This month has seen elections here in Bolivia. We were slightly nervous to see what would happen after all the violence last year and the resignation of the President due to electoral fraud. But thankfully the election last weekend was peaceful and calm. Ironically, after all the protests and unrest the same government that committed the fraud has been re-elected by the people. As visitors to the country we need to remain as neutral as possible. I guess when you have been used to a socialist government for so long it must be so hard to accept change. We are praying against the corruption that so often claims the integrity of Bolivian leaders.
Despite difficult circumstances we were able to see one girl named Belen who we knew four years ago, who is expecting a baby in February. She lives in a neighbourhood 8km on the outskirts of town, but have linked her with a church/community centre in her local area through various contacts that we have. This was always our vision for the young people to have a support network when they left Cometa. We have also learned that many of the young people really cannot return to their communities due to fear of retribution. They want a fresh start and need help setting up a new life, getting a job and making new friends. Our attempts of getting ex-offenders together has fallen short because they do not want to keep in touch with each other. They much prefer to see us individually. Our hope is that the churches who showed an interest in the ‘Transformation’ process will carry that vision in the future to welcome these young people into their communities and show them the unconditional love that we have received through the sacrifice of Jesus.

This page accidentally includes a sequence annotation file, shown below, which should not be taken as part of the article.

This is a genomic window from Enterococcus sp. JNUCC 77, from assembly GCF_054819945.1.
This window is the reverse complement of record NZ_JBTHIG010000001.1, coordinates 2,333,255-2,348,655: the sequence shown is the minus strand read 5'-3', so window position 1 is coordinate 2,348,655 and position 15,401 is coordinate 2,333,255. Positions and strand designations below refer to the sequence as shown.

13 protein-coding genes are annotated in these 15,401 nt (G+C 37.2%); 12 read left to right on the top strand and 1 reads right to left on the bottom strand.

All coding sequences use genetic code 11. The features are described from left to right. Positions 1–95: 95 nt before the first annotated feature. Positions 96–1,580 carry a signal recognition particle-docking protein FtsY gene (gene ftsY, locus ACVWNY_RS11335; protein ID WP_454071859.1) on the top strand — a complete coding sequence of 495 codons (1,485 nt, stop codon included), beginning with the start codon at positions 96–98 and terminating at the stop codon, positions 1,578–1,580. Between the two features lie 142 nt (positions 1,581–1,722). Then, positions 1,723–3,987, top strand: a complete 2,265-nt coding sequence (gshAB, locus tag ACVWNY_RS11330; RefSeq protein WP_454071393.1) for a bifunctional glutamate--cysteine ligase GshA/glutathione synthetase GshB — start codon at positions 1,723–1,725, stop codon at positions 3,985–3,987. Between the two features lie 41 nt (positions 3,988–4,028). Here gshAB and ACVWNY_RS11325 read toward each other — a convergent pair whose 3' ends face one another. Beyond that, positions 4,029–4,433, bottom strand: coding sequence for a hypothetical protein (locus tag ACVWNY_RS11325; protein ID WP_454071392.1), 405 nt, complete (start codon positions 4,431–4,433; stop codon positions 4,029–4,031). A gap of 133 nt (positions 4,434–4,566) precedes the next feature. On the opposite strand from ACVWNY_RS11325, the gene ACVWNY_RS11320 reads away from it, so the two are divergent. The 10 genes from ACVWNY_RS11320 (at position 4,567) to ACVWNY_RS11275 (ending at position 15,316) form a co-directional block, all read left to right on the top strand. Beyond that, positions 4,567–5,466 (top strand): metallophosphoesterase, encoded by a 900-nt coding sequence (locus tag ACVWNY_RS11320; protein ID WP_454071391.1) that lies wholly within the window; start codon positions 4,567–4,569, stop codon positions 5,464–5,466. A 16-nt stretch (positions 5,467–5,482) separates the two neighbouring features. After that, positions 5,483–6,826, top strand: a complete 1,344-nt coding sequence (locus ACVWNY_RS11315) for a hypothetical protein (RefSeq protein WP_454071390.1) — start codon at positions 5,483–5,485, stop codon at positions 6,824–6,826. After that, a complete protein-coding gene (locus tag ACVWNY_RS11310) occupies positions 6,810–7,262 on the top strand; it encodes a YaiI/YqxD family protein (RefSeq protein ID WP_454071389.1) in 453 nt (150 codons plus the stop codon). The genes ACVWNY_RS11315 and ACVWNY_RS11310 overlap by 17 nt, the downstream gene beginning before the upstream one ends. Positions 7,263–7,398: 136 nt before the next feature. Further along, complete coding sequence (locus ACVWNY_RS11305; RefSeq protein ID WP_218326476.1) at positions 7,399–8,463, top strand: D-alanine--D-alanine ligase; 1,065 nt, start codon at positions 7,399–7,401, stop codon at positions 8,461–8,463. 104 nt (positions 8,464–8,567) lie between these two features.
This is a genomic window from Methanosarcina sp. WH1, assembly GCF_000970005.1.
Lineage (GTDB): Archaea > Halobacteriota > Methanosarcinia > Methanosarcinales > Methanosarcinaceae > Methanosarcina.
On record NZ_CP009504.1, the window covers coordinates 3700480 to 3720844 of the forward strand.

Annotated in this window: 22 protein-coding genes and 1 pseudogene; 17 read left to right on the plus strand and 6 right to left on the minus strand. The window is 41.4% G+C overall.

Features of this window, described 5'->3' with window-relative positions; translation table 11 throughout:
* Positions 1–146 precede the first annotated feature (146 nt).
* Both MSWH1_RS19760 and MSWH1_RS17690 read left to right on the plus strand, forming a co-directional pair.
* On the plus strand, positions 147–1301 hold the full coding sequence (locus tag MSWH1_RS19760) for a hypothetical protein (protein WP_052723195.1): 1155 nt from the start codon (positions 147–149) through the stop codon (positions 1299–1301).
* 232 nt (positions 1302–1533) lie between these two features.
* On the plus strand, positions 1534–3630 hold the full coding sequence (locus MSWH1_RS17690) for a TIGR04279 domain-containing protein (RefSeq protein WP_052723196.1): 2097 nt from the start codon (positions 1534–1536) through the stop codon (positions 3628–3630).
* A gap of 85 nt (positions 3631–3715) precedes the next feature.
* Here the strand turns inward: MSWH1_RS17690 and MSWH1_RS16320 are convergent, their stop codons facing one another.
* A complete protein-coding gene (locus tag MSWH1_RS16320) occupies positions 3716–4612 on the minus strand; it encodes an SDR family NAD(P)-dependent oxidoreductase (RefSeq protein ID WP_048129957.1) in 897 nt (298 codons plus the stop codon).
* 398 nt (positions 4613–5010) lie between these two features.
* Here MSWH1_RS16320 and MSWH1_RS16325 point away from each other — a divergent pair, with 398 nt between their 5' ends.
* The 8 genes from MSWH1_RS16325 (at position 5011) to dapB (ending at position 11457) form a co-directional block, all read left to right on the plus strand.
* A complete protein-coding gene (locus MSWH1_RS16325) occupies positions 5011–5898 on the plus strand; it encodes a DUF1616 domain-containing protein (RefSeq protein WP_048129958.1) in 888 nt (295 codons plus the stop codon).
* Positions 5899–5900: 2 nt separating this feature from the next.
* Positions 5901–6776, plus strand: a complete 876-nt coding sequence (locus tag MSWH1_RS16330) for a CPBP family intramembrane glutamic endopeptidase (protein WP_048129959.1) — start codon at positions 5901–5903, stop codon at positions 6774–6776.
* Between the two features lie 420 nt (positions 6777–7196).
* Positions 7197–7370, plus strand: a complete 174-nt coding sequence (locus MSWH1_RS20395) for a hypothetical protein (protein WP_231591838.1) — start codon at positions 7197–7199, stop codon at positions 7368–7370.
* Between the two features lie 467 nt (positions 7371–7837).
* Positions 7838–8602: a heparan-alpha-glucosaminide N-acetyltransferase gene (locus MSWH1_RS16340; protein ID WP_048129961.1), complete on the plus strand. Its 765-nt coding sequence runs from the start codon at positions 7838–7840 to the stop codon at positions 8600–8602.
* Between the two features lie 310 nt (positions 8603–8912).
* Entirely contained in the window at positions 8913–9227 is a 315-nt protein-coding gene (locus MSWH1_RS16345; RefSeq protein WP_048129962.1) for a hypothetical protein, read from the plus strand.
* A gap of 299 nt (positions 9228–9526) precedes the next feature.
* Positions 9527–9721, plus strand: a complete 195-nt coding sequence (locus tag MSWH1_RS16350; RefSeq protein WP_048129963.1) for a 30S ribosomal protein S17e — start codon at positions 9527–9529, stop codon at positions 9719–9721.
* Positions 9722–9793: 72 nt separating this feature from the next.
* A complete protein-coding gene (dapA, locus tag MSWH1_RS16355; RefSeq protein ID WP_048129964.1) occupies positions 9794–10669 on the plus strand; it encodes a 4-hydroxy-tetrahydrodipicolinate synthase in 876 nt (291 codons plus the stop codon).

We are both well and keeping busy. The number of Covid cases here is decreasing, although testing is limited so we are not sure if the information is accurate. We managed to find some bikes this month so we have enjoyed cycling on a bike track behind our house and venturing a little further a field. It’s good to remember there is a whole world outside of the 10 block radius which we have been confined to the past few months.